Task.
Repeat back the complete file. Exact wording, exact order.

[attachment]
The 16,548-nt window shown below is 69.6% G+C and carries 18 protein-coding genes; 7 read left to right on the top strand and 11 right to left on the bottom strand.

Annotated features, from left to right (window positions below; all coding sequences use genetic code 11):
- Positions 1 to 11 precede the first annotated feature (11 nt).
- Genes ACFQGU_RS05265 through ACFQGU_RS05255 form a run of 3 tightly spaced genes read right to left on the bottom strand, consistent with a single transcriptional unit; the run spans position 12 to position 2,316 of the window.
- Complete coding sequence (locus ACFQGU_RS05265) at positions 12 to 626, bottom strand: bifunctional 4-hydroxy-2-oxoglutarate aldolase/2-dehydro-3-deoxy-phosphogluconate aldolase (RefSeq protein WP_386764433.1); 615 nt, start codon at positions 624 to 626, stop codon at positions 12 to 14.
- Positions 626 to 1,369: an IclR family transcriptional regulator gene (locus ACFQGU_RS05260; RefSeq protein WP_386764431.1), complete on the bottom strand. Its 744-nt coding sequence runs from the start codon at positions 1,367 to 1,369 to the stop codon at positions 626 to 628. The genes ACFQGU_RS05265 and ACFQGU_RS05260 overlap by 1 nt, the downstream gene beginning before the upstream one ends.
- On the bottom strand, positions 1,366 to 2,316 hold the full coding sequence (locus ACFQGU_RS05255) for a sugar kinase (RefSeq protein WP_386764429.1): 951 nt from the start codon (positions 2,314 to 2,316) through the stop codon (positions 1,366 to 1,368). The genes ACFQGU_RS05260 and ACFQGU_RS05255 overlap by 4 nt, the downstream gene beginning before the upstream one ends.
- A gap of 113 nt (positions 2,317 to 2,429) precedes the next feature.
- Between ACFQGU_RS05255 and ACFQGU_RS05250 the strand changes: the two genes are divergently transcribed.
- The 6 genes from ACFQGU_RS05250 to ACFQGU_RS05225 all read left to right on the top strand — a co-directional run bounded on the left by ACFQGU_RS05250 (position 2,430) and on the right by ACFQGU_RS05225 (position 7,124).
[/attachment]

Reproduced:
The 16,548-nt window shown below is 69.6% G+C and carries 18 protein-coding genes; 7 read left to right on the top strand and 11 right to left on the bottom strand.

Annotated features, from left to right (window positions below; all coding sequences use genetic code 11):
- Positions 1 to 11 precede the first annotated feature (11 nt).
- Genes ACFQGU_RS05265 through ACFQGU_RS05255 form a run of 3 tightly spaced genes read right to left on the bottom strand, consistent with a single transcriptional unit; the run spans position 12 to position 2,316 of the window.
- Complete coding sequence (locus ACFQGU_RS05265) at positions 12 to 626, bottom strand: bifunctional 4-hydroxy-2-oxoglutarate aldolase/2-dehydro-3-deoxy-phosphogluconate aldolase (RefSeq protein WP_386764433.1); 615 nt, start codon at positions 624 to 626, stop codon at positions 12 to 14.
- Positions 626 to 1,369: an IclR family transcriptional regulator gene (locus ACFQGU_RS05260; RefSeq protein WP_386764431.1), complete on the bottom strand. Its 744-nt coding sequence runs from the start codon at positions 1,367 to 1,369 to the stop codon at positions 626 to 628. The genes ACFQGU_RS05265 and ACFQGU_RS05260 overlap by 1 nt, the downstream gene beginning before the upstream one ends.
- On the bottom strand, positions 1,366 to 2,316 hold the full coding sequence (locus ACFQGU_RS05255) for a sugar kinase (RefSeq protein WP_386764429.1): 951 nt from the start codon (positions 2,314 to 2,316) through the stop codon (positions 1,366 to 1,368). The genes ACFQGU_RS05260 and ACFQGU_RS05255 overlap by 4 nt, the downstream gene beginning before the upstream one ends.
- A gap of 113 nt (positions 2,317 to 2,429) precedes the next feature.
- Between ACFQGU_RS05255 and ACFQGU_RS05250 the strand changes: the two genes are divergently transcribed.
- The 6 genes from ACFQGU_RS05250 to ACFQGU_RS05225 all read left to right on the top strand — a co-directional run bounded on the left by ACFQGU_RS05250 (position 2,430) and on the right by ACFQGU_RS05225 (position 7,124).